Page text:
The bringing into force of The Bahamas-Mexico Tax Information Exchange Agreement serves to offset the impact of The Bahamas’ inclusion on the so-called Mexican blacklist, opening the door for a broader business exchange between the two countries.

The benefits that can spur foreign direct investment in real estate and through to business and financial services can be traced to the elimination of a previously punitive treatment of investments in The Bahamas by Mexican authorities. Specifically, effective January 1, 2011:

• Mexican nationals with investments in The Bahamas will no longer be required to submit information returns to their Tax Authority;

• Payments by Mexican residents to related parties in The Bahamas will not be subject to a 40 percent withholding tax;

• Income tax from the alienation of shares during a reorganization by a resident of The Bahamas will be deferred;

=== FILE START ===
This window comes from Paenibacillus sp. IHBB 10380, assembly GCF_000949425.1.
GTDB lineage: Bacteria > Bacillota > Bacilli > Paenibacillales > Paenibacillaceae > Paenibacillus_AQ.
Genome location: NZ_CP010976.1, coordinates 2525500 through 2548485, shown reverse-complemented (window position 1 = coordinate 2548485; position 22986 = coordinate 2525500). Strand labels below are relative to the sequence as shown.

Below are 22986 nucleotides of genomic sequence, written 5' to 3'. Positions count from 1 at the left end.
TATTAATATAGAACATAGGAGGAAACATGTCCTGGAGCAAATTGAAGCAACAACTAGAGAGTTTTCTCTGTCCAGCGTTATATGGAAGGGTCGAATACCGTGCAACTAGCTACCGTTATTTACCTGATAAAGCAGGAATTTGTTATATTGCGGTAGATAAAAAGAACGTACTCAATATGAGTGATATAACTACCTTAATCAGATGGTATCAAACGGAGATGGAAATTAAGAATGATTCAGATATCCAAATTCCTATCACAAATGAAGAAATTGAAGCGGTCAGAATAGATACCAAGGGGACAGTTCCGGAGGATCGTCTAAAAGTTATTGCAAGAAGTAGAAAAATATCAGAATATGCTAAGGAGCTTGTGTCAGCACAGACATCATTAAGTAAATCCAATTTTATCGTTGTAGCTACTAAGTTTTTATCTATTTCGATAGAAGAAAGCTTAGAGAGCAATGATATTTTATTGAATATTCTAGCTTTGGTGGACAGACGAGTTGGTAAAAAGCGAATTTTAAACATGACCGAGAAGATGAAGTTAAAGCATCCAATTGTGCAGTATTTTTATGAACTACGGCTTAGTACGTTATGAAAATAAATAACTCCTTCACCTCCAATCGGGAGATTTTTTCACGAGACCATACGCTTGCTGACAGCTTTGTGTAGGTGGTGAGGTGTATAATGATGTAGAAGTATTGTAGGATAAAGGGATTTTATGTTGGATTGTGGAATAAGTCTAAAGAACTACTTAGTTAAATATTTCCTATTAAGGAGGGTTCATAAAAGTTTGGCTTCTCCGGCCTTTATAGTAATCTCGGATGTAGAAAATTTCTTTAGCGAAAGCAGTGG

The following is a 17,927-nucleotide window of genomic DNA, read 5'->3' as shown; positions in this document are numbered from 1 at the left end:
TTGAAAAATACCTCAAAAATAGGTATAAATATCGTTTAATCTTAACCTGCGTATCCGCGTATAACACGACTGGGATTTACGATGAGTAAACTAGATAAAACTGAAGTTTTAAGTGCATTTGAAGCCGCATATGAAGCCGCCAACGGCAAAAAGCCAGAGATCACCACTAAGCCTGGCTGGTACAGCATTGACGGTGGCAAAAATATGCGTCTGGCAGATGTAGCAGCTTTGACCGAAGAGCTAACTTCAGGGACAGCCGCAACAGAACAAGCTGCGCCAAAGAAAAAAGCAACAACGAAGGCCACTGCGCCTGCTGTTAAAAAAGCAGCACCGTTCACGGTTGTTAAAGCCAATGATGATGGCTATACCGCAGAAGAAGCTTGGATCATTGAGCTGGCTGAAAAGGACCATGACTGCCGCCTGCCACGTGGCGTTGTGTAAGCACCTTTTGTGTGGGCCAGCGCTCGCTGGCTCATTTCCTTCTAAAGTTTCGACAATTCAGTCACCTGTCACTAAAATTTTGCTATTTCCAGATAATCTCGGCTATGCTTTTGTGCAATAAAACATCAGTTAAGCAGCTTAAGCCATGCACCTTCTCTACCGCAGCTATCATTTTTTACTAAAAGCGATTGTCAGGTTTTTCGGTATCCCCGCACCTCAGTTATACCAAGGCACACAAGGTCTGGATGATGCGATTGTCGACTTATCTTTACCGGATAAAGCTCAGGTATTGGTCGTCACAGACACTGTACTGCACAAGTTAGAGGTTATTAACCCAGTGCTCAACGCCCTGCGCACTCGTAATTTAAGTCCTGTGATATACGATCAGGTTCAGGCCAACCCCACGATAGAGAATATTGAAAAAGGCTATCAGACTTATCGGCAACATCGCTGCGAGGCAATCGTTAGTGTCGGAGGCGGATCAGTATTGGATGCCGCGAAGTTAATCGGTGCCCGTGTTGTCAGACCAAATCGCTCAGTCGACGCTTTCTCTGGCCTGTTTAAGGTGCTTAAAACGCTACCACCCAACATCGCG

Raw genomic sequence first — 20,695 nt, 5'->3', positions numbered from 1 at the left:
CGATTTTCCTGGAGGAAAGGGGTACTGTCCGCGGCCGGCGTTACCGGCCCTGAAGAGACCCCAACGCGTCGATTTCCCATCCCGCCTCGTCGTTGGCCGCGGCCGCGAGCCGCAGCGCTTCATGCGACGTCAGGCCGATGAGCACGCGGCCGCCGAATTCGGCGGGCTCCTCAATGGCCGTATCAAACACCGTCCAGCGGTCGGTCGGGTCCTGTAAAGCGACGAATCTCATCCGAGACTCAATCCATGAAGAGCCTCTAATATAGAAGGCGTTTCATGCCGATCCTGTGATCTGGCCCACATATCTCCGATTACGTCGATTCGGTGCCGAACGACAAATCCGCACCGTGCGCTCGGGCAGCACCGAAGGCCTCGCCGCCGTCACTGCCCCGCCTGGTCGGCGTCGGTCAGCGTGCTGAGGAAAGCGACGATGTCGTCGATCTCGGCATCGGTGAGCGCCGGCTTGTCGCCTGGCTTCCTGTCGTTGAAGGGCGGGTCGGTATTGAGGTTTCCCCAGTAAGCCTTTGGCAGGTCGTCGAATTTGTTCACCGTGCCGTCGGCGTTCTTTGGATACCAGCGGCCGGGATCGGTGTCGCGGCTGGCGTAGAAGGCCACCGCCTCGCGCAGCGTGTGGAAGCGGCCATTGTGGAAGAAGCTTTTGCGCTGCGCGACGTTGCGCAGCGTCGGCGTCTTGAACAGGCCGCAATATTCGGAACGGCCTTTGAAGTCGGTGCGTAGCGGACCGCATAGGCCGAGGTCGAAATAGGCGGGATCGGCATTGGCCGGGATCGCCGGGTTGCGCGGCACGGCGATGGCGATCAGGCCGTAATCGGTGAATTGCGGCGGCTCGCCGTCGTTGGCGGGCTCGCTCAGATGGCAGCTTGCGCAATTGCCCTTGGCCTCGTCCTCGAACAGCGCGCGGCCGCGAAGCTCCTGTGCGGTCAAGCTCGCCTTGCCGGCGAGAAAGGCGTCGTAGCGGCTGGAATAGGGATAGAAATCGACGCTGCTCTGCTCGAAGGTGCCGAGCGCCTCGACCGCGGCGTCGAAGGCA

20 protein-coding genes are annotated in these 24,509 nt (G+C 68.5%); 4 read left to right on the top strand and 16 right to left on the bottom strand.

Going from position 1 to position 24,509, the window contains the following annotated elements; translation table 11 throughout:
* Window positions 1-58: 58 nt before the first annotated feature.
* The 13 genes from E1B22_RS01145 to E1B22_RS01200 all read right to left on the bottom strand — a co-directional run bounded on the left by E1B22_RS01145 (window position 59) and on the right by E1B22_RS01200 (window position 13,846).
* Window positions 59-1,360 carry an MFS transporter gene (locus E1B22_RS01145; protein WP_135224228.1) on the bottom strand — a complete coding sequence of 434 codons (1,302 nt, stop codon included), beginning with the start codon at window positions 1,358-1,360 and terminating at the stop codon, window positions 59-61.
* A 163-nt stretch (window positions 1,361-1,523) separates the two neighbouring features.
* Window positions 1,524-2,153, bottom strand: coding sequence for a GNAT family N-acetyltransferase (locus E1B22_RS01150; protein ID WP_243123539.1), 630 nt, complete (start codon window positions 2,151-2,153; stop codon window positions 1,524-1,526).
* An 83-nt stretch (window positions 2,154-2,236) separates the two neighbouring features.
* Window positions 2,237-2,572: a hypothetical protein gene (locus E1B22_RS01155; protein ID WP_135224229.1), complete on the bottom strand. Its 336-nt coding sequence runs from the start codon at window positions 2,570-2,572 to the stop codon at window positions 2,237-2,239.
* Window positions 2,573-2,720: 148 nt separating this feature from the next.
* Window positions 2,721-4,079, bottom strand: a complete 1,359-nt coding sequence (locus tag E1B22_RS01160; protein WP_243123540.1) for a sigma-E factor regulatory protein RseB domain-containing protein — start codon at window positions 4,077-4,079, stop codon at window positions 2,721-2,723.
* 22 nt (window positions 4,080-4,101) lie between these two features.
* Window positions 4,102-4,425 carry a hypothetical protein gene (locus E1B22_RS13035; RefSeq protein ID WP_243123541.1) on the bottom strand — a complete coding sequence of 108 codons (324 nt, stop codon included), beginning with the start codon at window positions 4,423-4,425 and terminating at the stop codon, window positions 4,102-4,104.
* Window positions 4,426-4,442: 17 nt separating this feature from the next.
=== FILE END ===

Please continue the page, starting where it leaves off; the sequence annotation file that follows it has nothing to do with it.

• For income tax purposes, the underlying credit at the 2nd corporate level is granted when a Mexican company complies with other requirements of Mexican tax law.

*“We are very pleased with this development,”* says Wendy Warren, The Bahamas Financial Services Board’s CEO and Executive Director. *“The Bahamas like Mexico shares a border with the United States of America. Mexicans conduct substantial business in the USA and we are now eligible to facilitate these investments and financial activities of this important world economy.”*

The Bahamas’ TIEA with Mexico, like its TIEA agreements with 23 other countries, includes all standard means to ensure due process is followed in tax information requests to The Bahamas. While the agreement meets the global standard, there were some in Mexico who wondered if Mexico would indeed remove these barriers to investment through The Bahamas. Ms. Warren continues, *“Clearly the government recognised the importance of boosting the Bahamas reputation with Mexican investors. BFSB is very appreciative of this effort.”*